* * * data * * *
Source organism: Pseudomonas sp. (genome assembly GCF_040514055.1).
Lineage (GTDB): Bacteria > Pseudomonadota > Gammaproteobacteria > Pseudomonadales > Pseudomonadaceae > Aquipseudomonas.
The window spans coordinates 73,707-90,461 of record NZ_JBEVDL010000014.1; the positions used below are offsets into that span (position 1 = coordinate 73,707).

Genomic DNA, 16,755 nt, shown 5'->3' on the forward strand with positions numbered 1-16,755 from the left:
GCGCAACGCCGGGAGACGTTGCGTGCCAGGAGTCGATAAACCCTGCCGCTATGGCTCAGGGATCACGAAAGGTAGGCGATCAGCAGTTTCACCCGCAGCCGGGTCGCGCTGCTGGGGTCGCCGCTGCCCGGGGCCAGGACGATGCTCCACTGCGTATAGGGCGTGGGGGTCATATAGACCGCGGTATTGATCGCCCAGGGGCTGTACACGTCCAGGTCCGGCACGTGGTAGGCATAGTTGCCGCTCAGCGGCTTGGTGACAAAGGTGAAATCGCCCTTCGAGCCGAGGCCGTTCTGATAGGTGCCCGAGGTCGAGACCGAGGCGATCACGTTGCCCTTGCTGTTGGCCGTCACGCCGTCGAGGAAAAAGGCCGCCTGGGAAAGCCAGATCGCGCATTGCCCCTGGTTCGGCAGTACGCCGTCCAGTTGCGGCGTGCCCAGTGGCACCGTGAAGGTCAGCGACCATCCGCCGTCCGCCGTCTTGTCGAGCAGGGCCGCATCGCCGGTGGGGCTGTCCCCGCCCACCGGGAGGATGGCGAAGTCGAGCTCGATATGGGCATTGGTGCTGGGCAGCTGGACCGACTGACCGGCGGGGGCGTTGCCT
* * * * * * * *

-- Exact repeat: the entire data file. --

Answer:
Source organism: Pseudomonas sp. (genome assembly GCF_040514055.1).
Lineage (GTDB): Bacteria > Pseudomonadota > Gammaproteobacteria > Pseudomonadales > Pseudomonadaceae > Aquipseudomonas.
The window spans coordinates 73,707-90,461 of record NZ_JBEVDL010000014.1; the positions used below are offsets into that span (position 1 = coordinate 73,707).

Genomic DNA, 16,755 nt, shown 5'->3' on the forward strand with positions numbered 1-16,755 from the left:
GCGCAACGCCGGGAGACGTTGCGTGCCAGGAGTCGATAAACCCTGCCGCTATGGCTCAGGGATCACGAAAGGTAGGCGATCAGCAGTTTCACCCGCAGCCGGGTCGCGCTGCTGGGGTCGCCGCTGCCCGGGGCCAGGACGATGCTCCACTGCGTATAGGGCGTGGGGGTCATATAGACCGCGGTATTGATCGCCCAGGGGCTGTACACGTCCAGGTCCGGCACGTGGTAGGCATAGTTGCCGCTCAGCGGCTTGGTGACAAAGGTGAAATCGCCCTTCGAGCCGAGGCCGTTCTGATAGGTGCCCGAGGTCGAGACCGAGGCGATCACGTTGCCCTTGCTGTTGGCCGTCACGCCGTCGAGGAAAAAGGCCGCCTGGGAAAGCCAGATCGCGCATTGCCCCTGGTTCGGCAGTACGCCGTCCAGTTGCGGCGTGCCCAGTGGCACCGTGAAGGTCAGCGACCATCCGCCGTCCGCCGTCTTGTCGAGCAGGGCCGCATCGCCGGTGGGGCTGTCCCCGCCCACCGGGAGGATGGCGAAGTCGAGCTCGATATGGGCATTGGTGCTGGGCAGCTGGACCGACTGACCGGCGGGGGCGTTGCCT